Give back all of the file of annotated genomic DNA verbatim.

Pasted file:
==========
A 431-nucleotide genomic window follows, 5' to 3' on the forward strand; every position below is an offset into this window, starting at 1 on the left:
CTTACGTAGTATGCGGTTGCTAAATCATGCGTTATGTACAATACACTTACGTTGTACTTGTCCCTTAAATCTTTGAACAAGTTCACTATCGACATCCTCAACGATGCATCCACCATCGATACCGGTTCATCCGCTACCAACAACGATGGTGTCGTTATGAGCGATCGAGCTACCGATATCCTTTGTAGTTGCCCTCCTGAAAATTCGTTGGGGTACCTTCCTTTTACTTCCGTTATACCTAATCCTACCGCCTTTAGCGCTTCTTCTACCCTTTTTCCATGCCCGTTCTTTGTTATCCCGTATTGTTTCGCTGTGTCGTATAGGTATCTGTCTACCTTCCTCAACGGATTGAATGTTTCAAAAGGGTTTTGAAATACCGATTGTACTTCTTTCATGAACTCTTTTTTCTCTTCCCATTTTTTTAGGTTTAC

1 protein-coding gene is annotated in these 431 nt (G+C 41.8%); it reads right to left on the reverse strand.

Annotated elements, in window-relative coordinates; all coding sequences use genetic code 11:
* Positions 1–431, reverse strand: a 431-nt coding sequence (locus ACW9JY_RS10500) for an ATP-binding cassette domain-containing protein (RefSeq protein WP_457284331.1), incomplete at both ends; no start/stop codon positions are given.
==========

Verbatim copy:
A 431-nucleotide genomic window follows, 5' to 3' on the forward strand; every position below is an offset into this window, starting at 1 on the left:
CTTACGTAGTATGCGGTTGCTAAATCATGCGTTATGTACAATACACTTACGTTGTACTTGTCCCTTAAATCTTTGAACAAGTTCACTATCGACATCCTCAACGATGCATCCACCATCGATACCGGTTCATCCGCTACCAACAACGATGGTGTCGTTATGAGCGATCGAGCTACCGATATCCTTTGTAGTTGCCCTCCTGAAAATTCGTTGGGGTACCTTCCTTTTACTTCCGTTATACCTAATCCTACCGCCTTTAGCGCTTCTTCTACCCTTTTTCCATGCCCGTTCTTTGTTATCCCGTATTGTTTCGCTGTGTCGTATAGGTATCTGTCTACCTTCCTCAACGGATTGAATGTTTCAAAAGGGTTTTGAAATACCGATTGTACTTCTTTCATGAACTCTTTTTTCTCTTCCCATTTTTTTAGGTTTAC

1 protein-coding gene is annotated in these 431 nt (G+C 41.8%); it reads right to left on the reverse strand.

Annotated elements, in window-relative coordinates; all coding sequences use genetic code 11:
* Positions 1–431, reverse strand: a 431-nt coding sequence (locus ACW9JY_RS10500) for an ATP-binding cassette domain-containing protein (RefSeq protein WP_457284331.1), incomplete at both ends; no start/stop codon positions are given.